Looking at the exposure parameters would demonstrate whether they are within the acceptable range-if one is using the program mode or one of the semi-programs modes like aperture priority. In program mode or aperture priority as camera will decide on shutter speed, it is extremely important to look at your shutter speed while shooting; shutter speed decided by the camera might be too slow for the scene, for instance, subject might be moving or even in still subjects, dropping shutter speed below accepted range for the lens, 1/focal length; in both situations the end results might be a blurry image.
The photographer should be familiar with the camera’s handling of ISO. By and large, DSLRs can handle high ISO very well. Although you may want to check images with high ISO and decide where your comfort level is with high ISO, 6400, 12500, 25000, or even higher. Floating ISO is another mode requires intimate knowledge of ISO handling of the camera. While setting up the auto-ISO, you need to determine how high ISO may go. Some of the cameras have feature for floating ISO to let the photographer decided the lowest shutter speed acceptable for the scene, for instance in wildlife photography you want a shutter speed not less than 1000 or 1250, anything below may render blurry images Cameras tend to have a nature ISO, between 100-200. When the light is adequate, you should use the recommended nature ISO.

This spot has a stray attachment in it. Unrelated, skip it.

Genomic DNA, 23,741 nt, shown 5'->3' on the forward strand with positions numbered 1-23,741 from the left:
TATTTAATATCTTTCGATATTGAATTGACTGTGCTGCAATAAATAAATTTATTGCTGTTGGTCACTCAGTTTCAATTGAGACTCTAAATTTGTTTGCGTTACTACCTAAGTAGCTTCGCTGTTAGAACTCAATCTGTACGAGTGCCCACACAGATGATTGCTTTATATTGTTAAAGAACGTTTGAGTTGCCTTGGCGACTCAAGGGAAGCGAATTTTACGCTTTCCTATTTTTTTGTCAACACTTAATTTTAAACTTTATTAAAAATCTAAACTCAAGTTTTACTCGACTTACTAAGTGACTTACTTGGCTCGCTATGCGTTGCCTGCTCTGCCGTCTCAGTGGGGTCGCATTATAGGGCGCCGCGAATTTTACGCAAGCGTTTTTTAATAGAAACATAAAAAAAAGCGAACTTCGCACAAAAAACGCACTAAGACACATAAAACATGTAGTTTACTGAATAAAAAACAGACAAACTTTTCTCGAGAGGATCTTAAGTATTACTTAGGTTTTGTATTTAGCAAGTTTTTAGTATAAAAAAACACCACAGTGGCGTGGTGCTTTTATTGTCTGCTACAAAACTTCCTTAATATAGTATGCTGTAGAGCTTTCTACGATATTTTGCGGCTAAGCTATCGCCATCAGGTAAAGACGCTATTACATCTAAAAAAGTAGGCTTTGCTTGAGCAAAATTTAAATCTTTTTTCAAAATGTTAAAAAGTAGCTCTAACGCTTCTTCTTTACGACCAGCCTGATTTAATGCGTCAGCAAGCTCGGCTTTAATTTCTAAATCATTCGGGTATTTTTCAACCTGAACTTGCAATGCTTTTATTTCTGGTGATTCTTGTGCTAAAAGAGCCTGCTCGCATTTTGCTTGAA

Depth of Field
Although the issue of depth of field mostly related to composition, as the aperture is one of the factors influencing depth of field, it should be briefly discussed. Certain compositions require a deeper depth of field and vice versa. In portrait photography, to draw attention on the subject, the background should be blurred, in the landscape photography, on the other hand, one wants a deep depth of field. Wider aperture, creates a shallower depth, as the aperture closes off, depth increases. For landscape, the recommended aperture is 8-11, sometimes 13. The tighter aperture may increase the depth but will be associated rarefaction which blurs the image. Other factors influencing the depth of field are the size of the sensor, larger sensor creates shallower depth, the distance to the object, shorter distance decreases the depth, and, lastly focal length, the longer the focal length, telephoto lenses, the shallower the depth of field, as it compresses the field. One main reason a lens with a 100 mm or 120 mm focal length is used for portrait photography is to create a soft background.